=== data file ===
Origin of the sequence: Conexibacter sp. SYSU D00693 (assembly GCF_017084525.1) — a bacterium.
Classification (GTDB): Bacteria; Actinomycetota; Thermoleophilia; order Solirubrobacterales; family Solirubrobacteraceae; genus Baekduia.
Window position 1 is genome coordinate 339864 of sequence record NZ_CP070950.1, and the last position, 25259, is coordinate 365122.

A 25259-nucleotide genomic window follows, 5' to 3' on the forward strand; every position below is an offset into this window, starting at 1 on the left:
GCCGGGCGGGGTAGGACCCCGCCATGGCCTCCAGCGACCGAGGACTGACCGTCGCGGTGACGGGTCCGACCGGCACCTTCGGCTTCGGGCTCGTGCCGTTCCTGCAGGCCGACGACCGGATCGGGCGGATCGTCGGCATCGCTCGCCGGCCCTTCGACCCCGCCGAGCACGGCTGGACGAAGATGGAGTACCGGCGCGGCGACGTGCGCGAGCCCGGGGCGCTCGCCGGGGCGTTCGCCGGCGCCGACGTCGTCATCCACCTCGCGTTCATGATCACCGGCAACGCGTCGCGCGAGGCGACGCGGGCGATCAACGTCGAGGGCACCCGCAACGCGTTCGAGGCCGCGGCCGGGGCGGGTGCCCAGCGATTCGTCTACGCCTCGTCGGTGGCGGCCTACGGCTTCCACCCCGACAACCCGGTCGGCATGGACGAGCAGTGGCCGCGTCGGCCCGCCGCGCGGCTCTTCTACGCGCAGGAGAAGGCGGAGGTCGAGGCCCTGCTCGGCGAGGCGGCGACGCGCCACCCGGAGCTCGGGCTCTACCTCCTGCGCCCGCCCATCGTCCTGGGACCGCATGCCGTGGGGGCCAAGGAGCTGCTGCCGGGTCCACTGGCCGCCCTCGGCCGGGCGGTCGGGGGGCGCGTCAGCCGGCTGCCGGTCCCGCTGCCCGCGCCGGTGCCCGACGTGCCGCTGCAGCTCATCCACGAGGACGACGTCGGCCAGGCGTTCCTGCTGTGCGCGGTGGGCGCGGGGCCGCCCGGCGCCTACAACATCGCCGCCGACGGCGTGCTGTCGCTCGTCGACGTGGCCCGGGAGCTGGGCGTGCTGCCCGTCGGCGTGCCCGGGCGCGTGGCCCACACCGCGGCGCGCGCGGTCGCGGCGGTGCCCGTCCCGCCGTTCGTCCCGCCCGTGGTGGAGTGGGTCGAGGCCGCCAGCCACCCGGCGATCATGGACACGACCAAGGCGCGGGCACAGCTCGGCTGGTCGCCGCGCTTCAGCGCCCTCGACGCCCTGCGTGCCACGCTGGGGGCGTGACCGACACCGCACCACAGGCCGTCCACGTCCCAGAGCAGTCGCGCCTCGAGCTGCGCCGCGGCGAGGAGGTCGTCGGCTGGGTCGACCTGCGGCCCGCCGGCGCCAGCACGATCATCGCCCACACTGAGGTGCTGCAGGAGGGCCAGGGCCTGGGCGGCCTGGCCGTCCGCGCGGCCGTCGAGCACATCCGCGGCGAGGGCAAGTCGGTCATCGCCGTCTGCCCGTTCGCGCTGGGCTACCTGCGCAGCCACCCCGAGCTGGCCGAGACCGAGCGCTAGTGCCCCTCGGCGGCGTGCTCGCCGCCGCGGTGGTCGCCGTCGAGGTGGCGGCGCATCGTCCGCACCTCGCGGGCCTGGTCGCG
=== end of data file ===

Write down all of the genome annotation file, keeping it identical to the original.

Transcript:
Origin of the sequence: Conexibacter sp. SYSU D00693 (assembly GCF_017084525.1) — a bacterium.
Classification (GTDB): Bacteria; Actinomycetota; Thermoleophilia; order Solirubrobacterales; family Solirubrobacteraceae; genus Baekduia.
Window position 1 is genome coordinate 339864 of sequence record NZ_CP070950.1, and the last position, 25259, is coordinate 365122.

A 25259-nucleotide genomic window follows, 5' to 3' on the forward strand; every position below is an offset into this window, starting at 1 on the left:
GCCGGGCGGGGTAGGACCCCGCCATGGCCTCCAGCGACCGAGGACTGACCGTCGCGGTGACGGGTCCGACCGGCACCTTCGGCTTCGGGCTCGTGCCGTTCCTGCAGGCCGACGACCGGATCGGGCGGATCGTCGGCATCGCTCGCCGGCCCTTCGACCCCGCCGAGCACGGCTGGACGAAGATGGAGTACCGGCGCGGCGACGTGCGCGAGCCCGGGGCGCTCGCCGGGGCGTTCGCCGGCGCCGACGTCGTCATCCACCTCGCGTTCATGATCACCGGCAACGCGTCGCGCGAGGCGACGCGGGCGATCAACGTCGAGGGCACCCGCAACGCGTTCGAGGCCGCGGCCGGGGCGGGTGCCCAGCGATTCGTCTACGCCTCGTCGGTGGCGGCCTACGGCTTCCACCCCGACAACCCGGTCGGCATGGACGAGCAGTGGCCGCGTCGGCCCGCCGCGCGGCTCTTCTACGCGCAGGAGAAGGCGGAGGTCGAGGCCCTGCTCGGCGAGGCGGCGACGCGCCACCCGGAGCTCGGGCTCTACCTCCTGCGCCCGCCCATCGTCCTGGGACCGCATGCCGTGGGGGCCAAGGAGCTGCTGCCGGGTCCACTGGCCGCCCTCGGCCGGGCGGTCGGGGGGCGCGTCAGCCGGCTGCCGGTCCCGCTGCCCGCGCCGGTGCCCGACGTGCCGCTGCAGCTCATCCACGAGGACGACGTCGGCCAGGCGTTCCTGCTGTGCGCGGTGGGCGCGGGGCCGCCCGGCGCCTACAACATCGCCGCCGACGGCGTGCTGTCGCTCGTCGACGTGGCCCGGGAGCTGGGCGTGCTGCCCGTCGGCGTGCCCGGGCGCGTGGCCCACACCGCGGCGCGCGCGGTCGCGGCGGTGCCCGTCCCGCCGTTCGTCCCGCCCGTGGTGGAGTGGGTCGAGGCCGCCAGCCACCCGGCGATCATGGACACGACCAAGGCGCGGGCACAGCTCGGCTGGTCGCCGCGCTTCAGCGCCCTCGACGCCCTGCGTGCCACGCTGGGGGCGTGACCGACACCGCACCACAGGCCGTCCACGTCCCAGAGCAGTCGCGCCTCGAGCTGCGCCGCGGCGAGGAGGTCGTCGGCTGGGTCGACCTGCGGCCCGCCGGCGCCAGCACGATCATCGCCCACACTGAGGTGCTGCAGGAGGGCCAGGGCCTGGGCGGCCTGGCCGTCCGCGCGGCCGTCGAGCACATCCGCGGCGAGGGCAAGTCGGTCATCGCCGTCTGCCCGTTCGCGCTGGGCTACCTGCGCAGCCACCCCGAGCTGGCCGAGACCGAGCGCTAGTGCCCCTCGGCGGCGTGCTCGCCGCCGCGGTGGTCGCCGTCGAGGTGGCGGCGCATCGTCCGCACCTCGCGGGCCTGGTCGCG